Making childbirth a positive experience
The clinical management of labour and childbirth is well understood, but not enough attention is given to making women feel safe, comfortable and positive about their experience.In some settings, women are receiving too many interventions too late; in other settings women receive too many interventions that they may not need, too soon.
Maternal health mirrors the gap between the rich and the poor. WHO insists that a positive childbirth experience should meet a woman’s personal and sociocultural beliefs and expectations in every setting.This includes giving birth to a healthy baby in a clinically and psychologically safe environment, assisted by a kind and technically competent health care provider.
Raising the importance of postnatal care
Women and newborns require support and careful monitoring after birth. Most maternal and infant deaths occur in the first six weeks after delivery, yet this remains the most neglected phase in the provision of quality maternal and newborn care.
Basic care for all newborns should include promoting and supporting early and exclusive breastfeeding if possible, keeping the baby warm, increasing hand washing and providing hygienic umbilical cord and skin care.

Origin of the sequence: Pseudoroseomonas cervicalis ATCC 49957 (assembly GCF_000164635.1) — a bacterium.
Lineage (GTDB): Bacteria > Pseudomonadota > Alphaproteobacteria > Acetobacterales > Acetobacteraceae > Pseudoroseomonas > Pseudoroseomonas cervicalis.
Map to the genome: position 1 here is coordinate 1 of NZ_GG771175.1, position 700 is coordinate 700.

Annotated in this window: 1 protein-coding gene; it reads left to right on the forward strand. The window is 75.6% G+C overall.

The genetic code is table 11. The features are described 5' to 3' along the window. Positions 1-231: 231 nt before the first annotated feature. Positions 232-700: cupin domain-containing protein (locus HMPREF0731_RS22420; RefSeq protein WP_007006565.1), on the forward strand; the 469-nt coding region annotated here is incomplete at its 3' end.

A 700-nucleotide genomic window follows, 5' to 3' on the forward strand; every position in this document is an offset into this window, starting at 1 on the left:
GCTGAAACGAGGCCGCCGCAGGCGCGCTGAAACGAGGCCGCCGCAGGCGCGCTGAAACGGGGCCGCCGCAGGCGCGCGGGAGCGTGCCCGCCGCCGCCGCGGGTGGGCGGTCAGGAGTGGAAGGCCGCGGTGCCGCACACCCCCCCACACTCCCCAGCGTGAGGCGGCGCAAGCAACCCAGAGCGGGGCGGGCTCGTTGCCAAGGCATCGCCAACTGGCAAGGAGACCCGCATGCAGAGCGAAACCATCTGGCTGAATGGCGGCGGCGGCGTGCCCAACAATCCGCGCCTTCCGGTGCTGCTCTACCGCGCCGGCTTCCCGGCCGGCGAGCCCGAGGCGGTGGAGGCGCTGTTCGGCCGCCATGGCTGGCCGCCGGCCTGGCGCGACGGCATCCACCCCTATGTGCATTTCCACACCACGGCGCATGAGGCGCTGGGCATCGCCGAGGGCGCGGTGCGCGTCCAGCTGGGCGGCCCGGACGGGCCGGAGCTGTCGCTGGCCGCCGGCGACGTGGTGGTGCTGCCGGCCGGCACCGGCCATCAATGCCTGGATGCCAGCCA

Identifying conditions requiring additional care, and counselling on when to take a newborn to a health facility is critical.Families should be counselled on identification of danger signs, understanding the care that both the woman and newborn need, and where to reach services when needed.
All women and newborns need postnatal checkups in the first 6 weeks. As with antenatal care, promoting a healthy lifestyle with good nutrition, detecting and preventing diseases, supporting women who may be experiencing intimate partner violence and ensuring access to sexual and reproductive health including postpartum family planning are key to quality postnatal care.